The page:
However, Raya, who can kick some serious ass, also learns that in order to heal the world, we need to see the good in people, even if it’s our worst enemies. Honestly, I think the whole world could learn from Raya, but she’s not the only character from the film that I think that we can look up to… 

Gemma Chan in Raya and the Last Dragon

(Image credit: Disney)

Namaari (Raya And The Last Dragon) 

On the other end of the spectrum is Namaari, Raya’s sworn enemy. It’s because Namaari followed her mother’s orders that she seemingly doomed the world, and in every way, we are meant to dislike Namaari for betraying Raya.

But, at the same time, Namaari might learn an even bigger lesson than Raya. Because unlike Raya, who had been taught at a very young age to have faith in humanity, Namaari was taught the exact opposite, so it’s little wonder that she didn’t trust Raya in the beginning. 

But, in the end, Namaari learns to accept responsibility for her past actions, and she does, which makes her admirable. In fact, I wish more people would admit when they're wrong, as that's not an easy thing to do.  

Elastigirl in The Incredibles

(Image credit: Buena Vista Pictures Distribution)

Elastigirl (The Incredibles) 

A big part of being a parent is the ability to stretch yourself – stretch your time, stretch your patience, hell, it even seems like you’re even stretching your day sometimes. So, it makes perfect sense that the matriarch of The Incredibles is literally elastic. 

Elastigirl is a full-time mom, and a part-time superhero, until she has to wear both capes (Actually, she doesn’t wear a cape, because capes can get you killed!). 

And in Incredibles 2, Elastigirl is back on the scene to get people to love superheroes again. Because a woman’s gotta do what a woman’s gotta do. Elastigirl, like many moms, really seems to be able to do it all.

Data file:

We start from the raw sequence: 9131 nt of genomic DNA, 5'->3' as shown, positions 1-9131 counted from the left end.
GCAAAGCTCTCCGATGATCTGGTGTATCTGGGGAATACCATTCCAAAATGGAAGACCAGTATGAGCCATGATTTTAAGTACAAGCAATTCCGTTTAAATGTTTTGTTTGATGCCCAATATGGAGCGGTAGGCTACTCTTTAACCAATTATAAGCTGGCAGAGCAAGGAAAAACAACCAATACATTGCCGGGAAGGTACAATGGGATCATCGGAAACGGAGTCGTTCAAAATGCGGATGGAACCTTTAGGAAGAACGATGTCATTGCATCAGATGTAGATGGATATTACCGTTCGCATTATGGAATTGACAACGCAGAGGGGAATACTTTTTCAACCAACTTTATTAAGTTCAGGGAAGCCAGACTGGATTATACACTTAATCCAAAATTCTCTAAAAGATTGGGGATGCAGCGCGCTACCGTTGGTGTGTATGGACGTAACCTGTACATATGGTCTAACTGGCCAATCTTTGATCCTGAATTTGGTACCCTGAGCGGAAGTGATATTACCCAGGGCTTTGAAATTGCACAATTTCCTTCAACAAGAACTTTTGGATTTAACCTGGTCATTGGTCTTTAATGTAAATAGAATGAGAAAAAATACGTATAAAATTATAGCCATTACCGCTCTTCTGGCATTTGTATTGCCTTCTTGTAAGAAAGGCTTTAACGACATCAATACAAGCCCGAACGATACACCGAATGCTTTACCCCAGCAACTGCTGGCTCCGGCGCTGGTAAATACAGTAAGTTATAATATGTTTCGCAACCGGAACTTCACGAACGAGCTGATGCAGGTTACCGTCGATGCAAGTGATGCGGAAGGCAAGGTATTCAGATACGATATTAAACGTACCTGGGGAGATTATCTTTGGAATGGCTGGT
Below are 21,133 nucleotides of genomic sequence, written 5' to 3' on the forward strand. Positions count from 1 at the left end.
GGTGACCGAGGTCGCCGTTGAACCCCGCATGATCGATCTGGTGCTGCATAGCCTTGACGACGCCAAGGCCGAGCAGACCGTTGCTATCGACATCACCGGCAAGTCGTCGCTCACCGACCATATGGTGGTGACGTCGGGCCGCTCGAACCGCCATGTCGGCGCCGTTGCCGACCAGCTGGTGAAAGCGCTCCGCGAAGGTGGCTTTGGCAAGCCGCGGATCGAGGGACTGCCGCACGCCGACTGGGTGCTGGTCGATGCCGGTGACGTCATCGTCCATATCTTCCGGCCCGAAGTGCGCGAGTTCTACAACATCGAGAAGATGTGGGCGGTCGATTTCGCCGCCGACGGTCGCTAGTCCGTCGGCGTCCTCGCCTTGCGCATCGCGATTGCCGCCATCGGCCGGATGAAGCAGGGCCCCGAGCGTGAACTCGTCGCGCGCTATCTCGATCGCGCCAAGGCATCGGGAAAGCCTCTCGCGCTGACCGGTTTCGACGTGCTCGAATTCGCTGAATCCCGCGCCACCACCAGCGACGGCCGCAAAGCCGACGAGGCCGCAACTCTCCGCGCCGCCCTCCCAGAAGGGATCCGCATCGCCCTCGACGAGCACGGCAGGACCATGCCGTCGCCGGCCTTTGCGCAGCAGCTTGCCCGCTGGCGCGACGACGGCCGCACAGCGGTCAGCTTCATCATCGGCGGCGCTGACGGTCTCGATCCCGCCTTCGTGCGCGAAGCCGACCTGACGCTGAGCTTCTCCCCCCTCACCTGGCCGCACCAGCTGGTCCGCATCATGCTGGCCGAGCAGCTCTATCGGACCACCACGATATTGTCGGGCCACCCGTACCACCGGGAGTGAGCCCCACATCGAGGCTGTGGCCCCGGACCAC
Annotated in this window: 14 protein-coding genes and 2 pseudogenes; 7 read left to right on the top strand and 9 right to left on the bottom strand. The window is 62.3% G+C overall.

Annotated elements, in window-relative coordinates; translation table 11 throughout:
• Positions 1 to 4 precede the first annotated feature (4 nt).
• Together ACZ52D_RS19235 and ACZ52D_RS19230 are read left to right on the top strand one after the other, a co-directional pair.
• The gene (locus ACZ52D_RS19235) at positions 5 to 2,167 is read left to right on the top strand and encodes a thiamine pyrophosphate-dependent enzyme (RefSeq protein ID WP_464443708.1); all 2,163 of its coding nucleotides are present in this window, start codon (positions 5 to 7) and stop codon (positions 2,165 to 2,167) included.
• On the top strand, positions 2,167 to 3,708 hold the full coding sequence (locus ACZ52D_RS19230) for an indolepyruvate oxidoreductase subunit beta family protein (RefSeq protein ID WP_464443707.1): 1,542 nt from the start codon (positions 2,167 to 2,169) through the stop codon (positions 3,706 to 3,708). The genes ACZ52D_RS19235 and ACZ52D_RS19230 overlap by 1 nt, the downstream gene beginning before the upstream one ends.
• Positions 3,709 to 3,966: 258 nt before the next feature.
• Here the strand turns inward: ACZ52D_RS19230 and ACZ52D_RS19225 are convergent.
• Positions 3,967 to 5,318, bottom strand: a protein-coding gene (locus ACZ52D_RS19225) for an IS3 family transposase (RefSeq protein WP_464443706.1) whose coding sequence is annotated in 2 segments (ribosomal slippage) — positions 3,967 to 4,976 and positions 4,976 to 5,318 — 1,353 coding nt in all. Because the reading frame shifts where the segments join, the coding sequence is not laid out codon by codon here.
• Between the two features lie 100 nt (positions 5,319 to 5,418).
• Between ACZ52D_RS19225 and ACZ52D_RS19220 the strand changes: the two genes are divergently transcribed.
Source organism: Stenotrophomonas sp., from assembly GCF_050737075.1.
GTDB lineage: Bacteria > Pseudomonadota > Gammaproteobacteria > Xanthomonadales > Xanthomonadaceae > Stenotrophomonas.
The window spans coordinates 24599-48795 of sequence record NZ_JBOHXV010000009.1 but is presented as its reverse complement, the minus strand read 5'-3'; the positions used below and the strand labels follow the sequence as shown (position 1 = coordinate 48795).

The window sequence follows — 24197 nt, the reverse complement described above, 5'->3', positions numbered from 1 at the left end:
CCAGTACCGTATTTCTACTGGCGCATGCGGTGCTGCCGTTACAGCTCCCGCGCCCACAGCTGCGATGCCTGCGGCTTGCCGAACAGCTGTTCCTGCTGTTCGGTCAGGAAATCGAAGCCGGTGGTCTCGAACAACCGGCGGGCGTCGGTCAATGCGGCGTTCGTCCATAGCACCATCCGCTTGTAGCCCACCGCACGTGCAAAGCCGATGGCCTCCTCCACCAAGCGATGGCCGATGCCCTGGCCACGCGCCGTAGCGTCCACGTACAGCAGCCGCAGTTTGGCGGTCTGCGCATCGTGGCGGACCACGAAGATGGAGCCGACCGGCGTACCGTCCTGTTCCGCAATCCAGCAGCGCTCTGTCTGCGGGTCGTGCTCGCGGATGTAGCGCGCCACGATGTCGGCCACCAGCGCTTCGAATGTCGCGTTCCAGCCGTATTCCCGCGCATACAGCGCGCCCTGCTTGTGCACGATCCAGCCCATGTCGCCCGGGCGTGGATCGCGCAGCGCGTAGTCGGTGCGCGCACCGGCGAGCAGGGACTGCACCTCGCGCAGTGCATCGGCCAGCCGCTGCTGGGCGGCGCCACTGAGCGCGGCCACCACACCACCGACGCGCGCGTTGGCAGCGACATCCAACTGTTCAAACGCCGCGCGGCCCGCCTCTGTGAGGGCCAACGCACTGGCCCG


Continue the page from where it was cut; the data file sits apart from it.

Colette Tatou in Ratatouille

(Image credit: Buena Vista Pictures Distribution)

Colette Tatou (Ratatouille) 

In one of Pixar’s best movies, we also get one of Pixar’s best characters in Collette Tatou, who will cut you with a knife if you get in her way. 

Being the only woman in the kitchen is tough, but Collette managed to not only stand out, but even shine. Plus, she rides a kick ass motorcycle. Colette Tatou is who I want to be when I grow up! 

Auliʻi Cravalho's animated Moana

(Image credit: Disney)


Remember how I mentioned The Little Mermaid at the start of this article? Well, Moana is the positive step in the right direction away from movies like The Little Mermaid that I like to see. 

Moana doesn’t need Maui to fix her problem. Instead, it’s the other way around, and Maui needs Moana to save the day. In this way, Moana is a character with complete agency, and she saves not only her island, but possibly even the entire ocean itself. There’s a reason why Moana is my favorite Disney movie, and it might be because Moana is my favorite Disney character.  

Elsa singing "Let it Go" in Frozen.

(Image credit: Disney)

Elsa (Frozen) 

Elsa could have stayed Queen of Arendelle, but she didn’t want to. And do you know why? Because she’d much rather be herself. In the epic song, “Let It Go,” Elsa literally lets her hair down, and the song is all about letting go of everything that holds you back.

In a lot of ways, Elsa is the embodiment of being yourself. And that’s a lesson that we can all learn a thing or two from. 

Go Go In Big Hero 6: The Series

(Image credit: Disney Television Animation)

Go Go Tomago (Big Hero 6) 

Majoring in Mechanical Engineering, Go Go Tomago is often the calmest person in her team of Big Hero 6. 

That is, until she gets behind the wheel, since she’s a demon on the road. The leather jacket-wearing, bubble gum popping Go Go might just be the coolest person in this entire article, and that’s saying something.

And, that’s the list. But, which one is your favorite? For more news on all things Disney and Pixar-related, be sure to swing around here often! 

Rich Knight
Content Producer

Rich is a Jersey boy, through and through. He graduated from Rutgers University (Go, R.U.!), and thinks the Garden State is the best state in the country. That said, he’ll take Chicago Deep Dish pizza over a New York slice any day of the week. Don’t hate. When he’s not watching his two kids, he’s usually working on a novel, watching vintage movies, or reading some obscure book.